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2018, 4th December

Paper: Climate services & DRR in the 21st century

A new paper in the context of the CLARA Project was accepted by the International Journal of Disaster Risk Reduction (Elsevier):

How could climate services support Disaster Risk Reduction in the 21st century

Corresponding author: Mr Roger Street
Listed co-authors: Dr Carlo Buontempo, Dr Jaroslav Mysiak, Dr Eleni Karali, Professor Virginia Murray, Dr Mário Pulquério, Dr Rob Swart

Abstract

In January 2018, three leading European initiatives on climate services (CS) and disaster risk reduction (DRR) initiated a discussion on how the DRR community could be best served by new and emerging CS. The aim was to identify challenges and opportunities for delivery of effective operational disaster risk management and communication informed by an understanding of future climate risks. The resulting discussion engaged experts from civil protection, health, insurance, engineering and the climate service community. Discussions and subsequent reflections recognised that CS can strengthen all phases of the DRR cycle and that there are lessons to learn from experience that could enhance and demonstrate the value of CS supporting the DRR community. For this to happen, however, the supporting information should be relevant, accessible, legitimate and credible and engage both service supply and demand sides. It was also agreed that there was need for identifiable and credible champions recognised as providing leadership and focal points for the development, delivery and evaluation of CS supporting DRR. This paper summarises the identified key challenges (e.g. disconnection between CS and DRR; accessibility of relevant and quality-controlled information; understanding of information needs; and understanding the role of CS and its link to the DRR planning cycle). It also suggests taking advantage of the unique opportunities as a result of the increased coherence and mutual reinforcement across the post-2015 international agendas and the increasing recognition that links between public health and DRR can provide impetus and a focus for developing CS that support DRR.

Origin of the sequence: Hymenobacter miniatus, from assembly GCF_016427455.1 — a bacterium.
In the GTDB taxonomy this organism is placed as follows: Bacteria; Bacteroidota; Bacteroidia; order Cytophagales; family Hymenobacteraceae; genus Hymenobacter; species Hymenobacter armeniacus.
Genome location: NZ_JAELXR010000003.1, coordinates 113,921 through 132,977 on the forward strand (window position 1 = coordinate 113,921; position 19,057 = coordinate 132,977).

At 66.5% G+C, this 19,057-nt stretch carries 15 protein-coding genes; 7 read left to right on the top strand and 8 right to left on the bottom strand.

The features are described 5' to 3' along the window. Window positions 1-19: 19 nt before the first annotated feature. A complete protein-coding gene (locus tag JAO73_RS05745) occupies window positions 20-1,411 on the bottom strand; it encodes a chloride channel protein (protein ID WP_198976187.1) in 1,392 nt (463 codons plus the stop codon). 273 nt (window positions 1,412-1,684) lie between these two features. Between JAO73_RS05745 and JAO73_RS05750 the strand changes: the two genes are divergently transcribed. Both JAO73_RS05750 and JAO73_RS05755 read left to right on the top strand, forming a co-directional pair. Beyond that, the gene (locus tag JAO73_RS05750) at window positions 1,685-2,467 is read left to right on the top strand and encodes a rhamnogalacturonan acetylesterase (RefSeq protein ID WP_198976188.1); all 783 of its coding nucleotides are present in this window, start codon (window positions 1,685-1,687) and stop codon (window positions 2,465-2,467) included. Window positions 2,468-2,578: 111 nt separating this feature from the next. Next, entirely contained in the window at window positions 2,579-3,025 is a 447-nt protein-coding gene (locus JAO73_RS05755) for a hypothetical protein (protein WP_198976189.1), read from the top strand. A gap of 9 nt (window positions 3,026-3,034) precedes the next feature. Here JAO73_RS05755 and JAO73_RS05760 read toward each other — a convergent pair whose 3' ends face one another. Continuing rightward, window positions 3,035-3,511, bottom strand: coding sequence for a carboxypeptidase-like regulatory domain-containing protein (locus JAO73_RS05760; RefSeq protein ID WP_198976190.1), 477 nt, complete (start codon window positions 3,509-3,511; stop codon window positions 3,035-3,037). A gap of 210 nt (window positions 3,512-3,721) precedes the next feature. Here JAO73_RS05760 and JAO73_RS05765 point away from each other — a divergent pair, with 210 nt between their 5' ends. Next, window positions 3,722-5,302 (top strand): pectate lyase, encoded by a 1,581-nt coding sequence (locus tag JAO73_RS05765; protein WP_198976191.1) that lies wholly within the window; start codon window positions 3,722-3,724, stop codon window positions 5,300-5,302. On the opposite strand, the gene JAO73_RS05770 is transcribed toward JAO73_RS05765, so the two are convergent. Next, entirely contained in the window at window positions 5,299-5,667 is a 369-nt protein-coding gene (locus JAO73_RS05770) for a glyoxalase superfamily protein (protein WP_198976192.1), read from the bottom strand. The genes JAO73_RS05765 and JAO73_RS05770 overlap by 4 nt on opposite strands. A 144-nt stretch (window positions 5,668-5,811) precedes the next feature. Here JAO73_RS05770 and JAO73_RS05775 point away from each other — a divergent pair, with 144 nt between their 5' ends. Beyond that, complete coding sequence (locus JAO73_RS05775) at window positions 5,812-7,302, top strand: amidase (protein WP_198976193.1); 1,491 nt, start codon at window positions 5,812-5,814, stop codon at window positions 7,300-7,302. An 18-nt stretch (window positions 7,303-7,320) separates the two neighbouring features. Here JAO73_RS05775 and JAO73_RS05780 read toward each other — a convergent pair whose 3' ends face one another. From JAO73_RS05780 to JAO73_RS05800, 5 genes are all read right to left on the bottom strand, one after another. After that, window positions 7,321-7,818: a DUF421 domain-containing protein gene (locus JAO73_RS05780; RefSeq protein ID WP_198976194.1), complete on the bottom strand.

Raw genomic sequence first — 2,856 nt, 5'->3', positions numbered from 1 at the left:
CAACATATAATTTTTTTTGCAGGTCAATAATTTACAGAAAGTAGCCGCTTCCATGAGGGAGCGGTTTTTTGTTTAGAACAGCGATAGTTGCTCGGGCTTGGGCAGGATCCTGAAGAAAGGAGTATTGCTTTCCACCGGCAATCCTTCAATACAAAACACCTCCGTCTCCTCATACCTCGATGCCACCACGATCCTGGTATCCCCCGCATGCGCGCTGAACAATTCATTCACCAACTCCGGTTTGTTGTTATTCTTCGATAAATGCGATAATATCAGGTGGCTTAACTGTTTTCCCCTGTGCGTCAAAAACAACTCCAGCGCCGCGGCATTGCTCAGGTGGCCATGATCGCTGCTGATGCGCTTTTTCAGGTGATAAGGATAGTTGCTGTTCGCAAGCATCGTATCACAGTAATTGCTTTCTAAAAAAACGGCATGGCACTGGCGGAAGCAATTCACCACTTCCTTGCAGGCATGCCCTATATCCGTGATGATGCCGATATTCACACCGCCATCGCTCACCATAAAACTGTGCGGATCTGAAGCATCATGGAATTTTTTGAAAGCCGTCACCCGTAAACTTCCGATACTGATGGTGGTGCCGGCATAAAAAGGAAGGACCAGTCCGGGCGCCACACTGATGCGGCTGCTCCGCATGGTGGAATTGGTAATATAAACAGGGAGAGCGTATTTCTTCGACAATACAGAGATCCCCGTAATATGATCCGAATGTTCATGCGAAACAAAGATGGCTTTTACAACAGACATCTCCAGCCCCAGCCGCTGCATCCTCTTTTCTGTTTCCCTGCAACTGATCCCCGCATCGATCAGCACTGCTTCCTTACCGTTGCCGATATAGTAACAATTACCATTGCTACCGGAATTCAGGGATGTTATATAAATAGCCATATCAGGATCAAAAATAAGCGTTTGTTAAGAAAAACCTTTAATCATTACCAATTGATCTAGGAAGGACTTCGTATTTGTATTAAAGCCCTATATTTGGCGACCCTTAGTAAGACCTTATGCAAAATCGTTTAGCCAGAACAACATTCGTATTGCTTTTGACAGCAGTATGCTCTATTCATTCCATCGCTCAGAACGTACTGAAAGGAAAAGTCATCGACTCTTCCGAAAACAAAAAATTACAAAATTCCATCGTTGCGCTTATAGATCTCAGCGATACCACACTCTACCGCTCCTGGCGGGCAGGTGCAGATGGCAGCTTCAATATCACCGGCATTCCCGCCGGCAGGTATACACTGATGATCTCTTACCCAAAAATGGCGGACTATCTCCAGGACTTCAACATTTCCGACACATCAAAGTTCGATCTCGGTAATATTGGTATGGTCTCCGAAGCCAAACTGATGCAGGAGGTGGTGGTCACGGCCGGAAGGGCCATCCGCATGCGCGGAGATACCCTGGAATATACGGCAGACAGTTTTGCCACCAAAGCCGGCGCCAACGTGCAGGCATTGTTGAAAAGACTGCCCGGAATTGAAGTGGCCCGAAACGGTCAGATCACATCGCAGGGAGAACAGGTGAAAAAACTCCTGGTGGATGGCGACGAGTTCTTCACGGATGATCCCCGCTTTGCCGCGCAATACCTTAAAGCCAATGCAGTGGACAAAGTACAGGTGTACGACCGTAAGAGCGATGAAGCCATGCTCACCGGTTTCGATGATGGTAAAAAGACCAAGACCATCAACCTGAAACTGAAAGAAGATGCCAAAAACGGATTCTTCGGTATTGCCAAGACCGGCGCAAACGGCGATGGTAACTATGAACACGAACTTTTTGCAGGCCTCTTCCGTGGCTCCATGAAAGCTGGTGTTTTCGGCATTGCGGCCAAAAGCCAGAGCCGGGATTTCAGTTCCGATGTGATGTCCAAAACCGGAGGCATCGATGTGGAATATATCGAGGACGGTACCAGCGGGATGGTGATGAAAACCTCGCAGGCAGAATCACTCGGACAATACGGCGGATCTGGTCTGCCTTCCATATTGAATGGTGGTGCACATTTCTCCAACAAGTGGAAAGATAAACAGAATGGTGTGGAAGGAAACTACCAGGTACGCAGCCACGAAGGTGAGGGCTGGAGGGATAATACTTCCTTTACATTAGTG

A link to the publication will be shared when available.

2018, 4th December

Paper: Climate services & DRR in the 21st century

 

A new paper in the context of the CLARA Project was accepted by the International Journal of Disaster Risk Reduction (Elsevier):

How could climate services support Disaster Risk Reduction in the 21st century

Corresponding author: Mr Roger Street
Listed co-authors: Dr Carlo Buontempo, Dr Jaroslav Mysiak, Dr Eleni Karali, Professor Virginia Murray, Dr Mário Pulquério, Dr Rob Swart

Abstract

In January 2018, three leading European initiatives on climate services (CS) and disaster risk reduction (DRR) initiated a discussion on how the DRR community could be best served by new and emerging CS. The aim was to identify challenges and opportunities for delivery of effective operational disaster risk management and communication informed by an understanding of future climate risks. The resulting discussion engaged experts from civil protection, health, insurance, engineering and the climate service community. Discussions and subsequent reflections recognised that CS can strengthen all phases of the DRR cycle and that there are lessons to learn from experience that could enhance and demonstrate the value of CS supporting the DRR community. For this to happen, however, the supporting information should be relevant, accessible, legitimate and credible and engage both service supply and demand sides. It was also agreed that there was need for identifiable and credible champions recognised as providing leadership and focal points for the development, delivery and evaluation of CS supporting DRR. This paper summarises the identified key challenges (e.g. disconnection between CS and DRR; accessibility of relevant and quality-controlled information; understanding of information needs; and understanding the role of CS and its link to the DRR planning cycle). It also suggests taking advantage of the unique opportunities as a result of the increased coherence and mutual reinforcement across the post-2015 international agendas and the increasing recognition that links between public health and DRR can provide impetus and a focus for developing CS that support DRR.

A link to the publication will be shared when available.